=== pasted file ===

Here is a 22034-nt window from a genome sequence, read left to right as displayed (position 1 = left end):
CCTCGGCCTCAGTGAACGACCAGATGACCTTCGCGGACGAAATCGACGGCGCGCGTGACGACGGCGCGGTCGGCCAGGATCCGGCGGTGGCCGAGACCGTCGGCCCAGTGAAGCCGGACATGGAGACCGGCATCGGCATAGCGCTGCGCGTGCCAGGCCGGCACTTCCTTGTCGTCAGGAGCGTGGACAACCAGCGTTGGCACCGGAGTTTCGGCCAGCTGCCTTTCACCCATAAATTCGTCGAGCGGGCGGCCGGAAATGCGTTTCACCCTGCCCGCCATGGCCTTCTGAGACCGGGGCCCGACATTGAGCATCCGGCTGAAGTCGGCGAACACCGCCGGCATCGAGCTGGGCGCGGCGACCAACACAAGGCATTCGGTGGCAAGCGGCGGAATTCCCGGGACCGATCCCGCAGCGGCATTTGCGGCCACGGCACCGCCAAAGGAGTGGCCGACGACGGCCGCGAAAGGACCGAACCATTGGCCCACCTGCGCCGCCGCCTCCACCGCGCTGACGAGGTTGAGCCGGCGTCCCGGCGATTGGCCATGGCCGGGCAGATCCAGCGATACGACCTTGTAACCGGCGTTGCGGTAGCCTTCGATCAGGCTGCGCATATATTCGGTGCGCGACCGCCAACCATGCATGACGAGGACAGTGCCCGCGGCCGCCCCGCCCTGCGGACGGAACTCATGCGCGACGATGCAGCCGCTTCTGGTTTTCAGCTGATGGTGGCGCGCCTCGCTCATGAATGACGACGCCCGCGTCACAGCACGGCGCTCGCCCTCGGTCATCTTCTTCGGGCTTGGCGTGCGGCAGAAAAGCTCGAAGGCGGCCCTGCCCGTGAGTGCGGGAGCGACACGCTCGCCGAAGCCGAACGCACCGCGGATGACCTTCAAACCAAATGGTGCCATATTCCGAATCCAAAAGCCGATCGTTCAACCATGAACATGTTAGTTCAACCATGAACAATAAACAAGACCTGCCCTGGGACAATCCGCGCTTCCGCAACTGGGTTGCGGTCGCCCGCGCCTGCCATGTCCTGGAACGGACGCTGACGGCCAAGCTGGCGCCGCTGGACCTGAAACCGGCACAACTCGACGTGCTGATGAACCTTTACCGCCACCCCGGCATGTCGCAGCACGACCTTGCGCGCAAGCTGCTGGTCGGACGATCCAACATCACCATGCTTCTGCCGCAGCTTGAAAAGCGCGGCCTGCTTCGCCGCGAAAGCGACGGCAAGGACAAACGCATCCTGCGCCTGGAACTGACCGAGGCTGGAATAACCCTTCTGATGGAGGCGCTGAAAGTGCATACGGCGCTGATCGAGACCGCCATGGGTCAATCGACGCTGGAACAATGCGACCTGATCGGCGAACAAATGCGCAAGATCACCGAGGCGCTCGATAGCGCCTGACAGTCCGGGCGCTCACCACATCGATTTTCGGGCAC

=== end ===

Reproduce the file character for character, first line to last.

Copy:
Here is a 22034-nt window from a genome sequence, read left to right as displayed (position 1 = left end):
CCTCGGCCTCAGTGAACGACCAGATGACCTTCGCGGACGAAATCGACGGCGCGCGTGACGACGGCGCGGTCGGCCAGGATCCGGCGGTGGCCGAGACCGTCGGCCCAGTGAAGCCGGACATGGAGACCGGCATCGGCATAGCGCTGCGCGTGCCAGGCCGGCACTTCCTTGTCGTCAGGAGCGTGGACAACCAGCGTTGGCACCGGAGTTTCGGCCAGCTGCCTTTCACCCATAAATTCGTCGAGCGGGCGGCCGGAAATGCGTTTCACCCTGCCCGCCATGGCCTTCTGAGACCGGGGCCCGACATTGAGCATCCGGCTGAAGTCGGCGAACACCGCCGGCATCGAGCTGGGCGCGGCGACCAACACAAGGCATTCGGTGGCAAGCGGCGGAATTCCCGGGACCGATCCCGCAGCGGCATTTGCGGCCACGGCACCGCCAAAGGAGTGGCCGACGACGGCCGCGAAAGGACCGAACCATTGGCCCACCTGCGCCGCCGCCTCCACCGCGCTGACGAGGTTGAGCCGGCGTCCCGGCGATTGGCCATGGCCGGGCAGATCCAGCGATACGACCTTGTAACCGGCGTTGCGGTAGCCTTCGATCAGGCTGCGCATATATTCGGTGCGCGACCGCCAACCATGCATGACGAGGACAGTGCCCGCGGCCGCCCCGCCCTGCGGACGGAACTCATGCGCGACGATGCAGCCGCTTCTGGTTTTCAGCTGATGGTGGCGCGCCTCGCTCATGAATGACGACGCCCGCGTCACAGCACGGCGCTCGCCCTCGGTCATCTTCTTCGGGCTTGGCGTGCGGCAGAAAAGCTCGAAGGCGGCCCTGCCCGTGAGTGCGGGAGCGACACGCTCGCCGAAGCCGAACGCACCGCGGATGACCTTCAAACCAAATGGTGCCATATTCCGAATCCAAAAGCCGATCGTTCAACCATGAACATGTTAGTTCAACCATGAACAATAAACAAGACCTGCCCTGGGACAATCCGCGCTTCCGCAACTGGGTTGCGGTCGCCCGCGCCTGCCATGTCCTGGAACGGACGCTGACGGCCAAGCTGGCGCCGCTGGACCTGAAACCGGCACAACTCGACGTGCTGATGAACCTTTACCGCCACCCCGGCATGTCGCAGCACGACCTTGCGCGCAAGCTGCTGGTCGGACGATCCAACATCACCATGCTTCTGCCGCAGCTTGAAAAGCGCGGCCTGCTTCGCCGCGAAAGCGACGGCAAGGACAAACGCATCCTGCGCCTGGAACTGACCGAGGCTGGAATAACCCTTCTGATGGAGGCGCTGAAAGTGCATACGGCGCTGATCGAGACCGCCATGGGTCAATCGACGCTGGAACAATGCGACCTGATCGGCGAACAAATGCGCAAGATCACCGAGGCGCTCGATAGCGCCTGACAGTCCGGGCGCTCACCACATCGATTTTCGGGCAC